Unanimous Conflict: the Pledge of Allegiance Decision
A typical Supreme Court decision may contain written opinions by any number of the justices, but fundamentally you have an argument between two sides: the majority and the dissenters. Monday’s decision (Elk Grove v. Newdow) on the Pledge of Allegiance was the rarest of birds: a unanimous (8-0) decision based on four wildly conflicting rationales – the majority opinion written by Justice Stevens and “concurring” opinions by Justices Rehnquist, O’Connor, and Thomas, all of whom disputed each other’s reasoning as vociferously as they disputed Stevens’.
First the unanimity: The Court threw out a decision by the 9th Court of Appeals which had found (in Michael Newdow’s favor) that the Elk Grove Unified School District violated the Constitution when it required that the Pledge of Allegiance be said in the classroom where Newdow’s daughter attended school. So, public schools are free to keep saying the Pledge, including the controversial phrase “under God” -- at least for now.
But if you’re a fan of the Pledge as currently written (the Pledge has morphed several times since its creation in 1892 to celebrate the 400th anniversary of Columbus’ voyage, with “under God” added 1954), the majority opinion is hardly a ringing endorsement of your position. The majority refused to rule on the constitutionality of asking public school students to say the Pledge, but instead dismissed the case on the technical grounds that Newdow lacks the standing to sue. What the five justices represented by Stevens’ opinion will say if and when another case tests the constitutionality of the Pledge remains a mystery.
Does Newdow have a place to stand?
It is an essential point of law that you can’t sue just because you think something is wrong. If something is rotten in the state of Denmark, Hamlet can sue – but you can’t because it’s none of your business. In legal jargon, you don’t have standing in the case.
In this case, Newdow claims to be standing on two legal grounds: He represents his daughter, whose religious liberty is being impaired by the indoctrination of the state, and he represents himself, because the government is interfering with his right as a parent to try to pass his beliefs on to his daughter.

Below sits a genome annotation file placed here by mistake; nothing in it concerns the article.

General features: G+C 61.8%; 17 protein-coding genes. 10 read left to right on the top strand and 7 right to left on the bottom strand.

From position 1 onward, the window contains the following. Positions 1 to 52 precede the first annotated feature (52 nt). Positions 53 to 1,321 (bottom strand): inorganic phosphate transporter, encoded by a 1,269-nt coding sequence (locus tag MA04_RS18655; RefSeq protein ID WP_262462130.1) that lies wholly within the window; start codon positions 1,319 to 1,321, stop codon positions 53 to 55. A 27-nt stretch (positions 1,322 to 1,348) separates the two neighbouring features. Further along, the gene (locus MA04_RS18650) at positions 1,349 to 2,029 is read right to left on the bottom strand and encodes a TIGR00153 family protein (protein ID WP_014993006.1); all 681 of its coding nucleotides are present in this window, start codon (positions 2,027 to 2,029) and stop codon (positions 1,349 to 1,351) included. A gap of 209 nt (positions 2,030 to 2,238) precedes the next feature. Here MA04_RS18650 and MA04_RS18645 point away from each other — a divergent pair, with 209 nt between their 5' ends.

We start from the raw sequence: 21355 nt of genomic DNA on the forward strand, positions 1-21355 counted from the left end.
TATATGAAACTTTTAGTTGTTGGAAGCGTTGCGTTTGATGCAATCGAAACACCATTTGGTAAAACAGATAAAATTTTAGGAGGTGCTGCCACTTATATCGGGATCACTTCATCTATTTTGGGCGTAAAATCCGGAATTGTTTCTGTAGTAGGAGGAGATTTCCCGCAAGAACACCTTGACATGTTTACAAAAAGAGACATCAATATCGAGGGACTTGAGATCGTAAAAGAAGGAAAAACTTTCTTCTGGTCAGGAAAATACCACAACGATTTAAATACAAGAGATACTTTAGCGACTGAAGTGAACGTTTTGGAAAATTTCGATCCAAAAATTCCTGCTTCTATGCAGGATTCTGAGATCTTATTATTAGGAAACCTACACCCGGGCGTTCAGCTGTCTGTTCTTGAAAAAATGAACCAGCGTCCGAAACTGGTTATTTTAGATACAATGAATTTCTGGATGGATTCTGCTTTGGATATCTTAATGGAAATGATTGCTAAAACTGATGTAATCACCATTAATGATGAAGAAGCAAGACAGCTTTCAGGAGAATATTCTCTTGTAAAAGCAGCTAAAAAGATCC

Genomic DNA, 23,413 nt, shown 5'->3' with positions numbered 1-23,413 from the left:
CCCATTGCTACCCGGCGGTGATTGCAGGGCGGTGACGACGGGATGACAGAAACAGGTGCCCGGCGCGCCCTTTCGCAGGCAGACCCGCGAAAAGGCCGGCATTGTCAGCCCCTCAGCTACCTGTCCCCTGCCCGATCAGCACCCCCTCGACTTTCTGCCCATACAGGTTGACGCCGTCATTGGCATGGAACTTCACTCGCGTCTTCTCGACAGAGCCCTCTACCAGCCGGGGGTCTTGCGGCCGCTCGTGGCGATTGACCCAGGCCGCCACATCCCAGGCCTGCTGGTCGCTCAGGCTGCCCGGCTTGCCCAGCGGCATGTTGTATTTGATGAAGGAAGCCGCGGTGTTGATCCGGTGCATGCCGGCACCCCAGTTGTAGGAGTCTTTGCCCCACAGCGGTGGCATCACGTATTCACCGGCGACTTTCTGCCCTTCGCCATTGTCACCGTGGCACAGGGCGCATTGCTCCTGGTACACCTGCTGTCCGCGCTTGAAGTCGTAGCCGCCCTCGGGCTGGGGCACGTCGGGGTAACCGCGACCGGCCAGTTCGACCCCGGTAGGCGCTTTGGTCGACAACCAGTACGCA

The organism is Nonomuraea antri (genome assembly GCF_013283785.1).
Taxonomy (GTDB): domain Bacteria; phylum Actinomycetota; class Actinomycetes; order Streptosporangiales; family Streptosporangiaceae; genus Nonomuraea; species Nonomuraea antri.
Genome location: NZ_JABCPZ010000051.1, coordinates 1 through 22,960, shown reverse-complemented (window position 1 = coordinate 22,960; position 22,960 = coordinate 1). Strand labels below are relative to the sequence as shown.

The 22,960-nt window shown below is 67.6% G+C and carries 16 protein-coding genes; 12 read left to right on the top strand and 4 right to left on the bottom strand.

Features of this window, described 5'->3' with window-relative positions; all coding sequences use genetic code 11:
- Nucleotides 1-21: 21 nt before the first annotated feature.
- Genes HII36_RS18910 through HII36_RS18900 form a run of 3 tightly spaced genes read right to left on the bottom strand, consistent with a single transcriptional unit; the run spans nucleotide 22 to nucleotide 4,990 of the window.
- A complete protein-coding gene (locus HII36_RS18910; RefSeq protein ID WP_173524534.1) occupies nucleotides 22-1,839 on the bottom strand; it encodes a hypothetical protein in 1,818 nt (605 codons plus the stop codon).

Newdow’s right to represent his daughter was blown out of the water when the girl's mother, Sandra Banning (the two were never married and do not live together now, but have a custody agreement), protested. According to a state court order, she has the final authority to represent the girl’s legal interests. Banning is a Christian who does not sympathize with Newdow's attempts to transmit his atheism to their daughter, and thinks “under God” is a fine idea. In her own legal motion, “Banning expressed the belief that her daughter would be harmed if the litigation were permitted to proceed, because others might incorrectly perceive the child as sharing her father’s atheist views.” Consequently, Stevens dismisses Newdow’s case because “Newdow’s standing derives entirely from his relationship with his daughter.”
Stevens also finds no injury to Newdow himself or his parental rights.
Nothing that either Banning or the School Board has done, however, impairs Newdow's right to instruct his daughter in his religious views. ... There is a vast difference between Newdow's right to communicate with his child--which both California law and the First Amendment recognize--and his claimed right to shield his daughter from influences to which she is exposed in school
You might expect the Court’s more conservative judges to agree with any argument that saves the Pledge of Allegiance, but not so. Chief Justice Rehnquist describes Newdow’s situation much more sympathetically than Stevens does: Newdow “wishes to enjoin the School District from endorsing a form of religion inconsistent with his own views because he has a right to expose his daughter to those views without the State’s placing its imprimatur on a particular religion.” He agrees that Newdow cannot sue on his daughter’s behalf if Banning objects, but “the daughter is not the source of respondent’s standing; instead it is their relationship that provides respondent his standing, which is clear once respondent’s interest is properly described.” Justices O’Connor and Thomas agree with this reasoning. (Justice Scalia, perhaps the Court’s most conservative member, did not take part in this case.)
So the Court’s conservative wing thinks the case can’t be dismissed on a technicality, and has to be decided on its merits.
The Establishment Clause
When people talk about the separation of church and state, they are referring to the Establishment Clause of the First Amendment: “Congress shall make no law respecting an establishment of religion.” The heart of Newdow’s case is that by creating a daily ritual in which public school children say “one nation, under God,” the state of California has essentially established theism as the state religion. In other words, the state has officially endorsed belief in God and implicitly condemned Newdow’s religion, atheism.
Justices Rehnquist, O’Connor, and Thomas all think Newdow is wrong about this. But they justify their reasoning in three very different ways.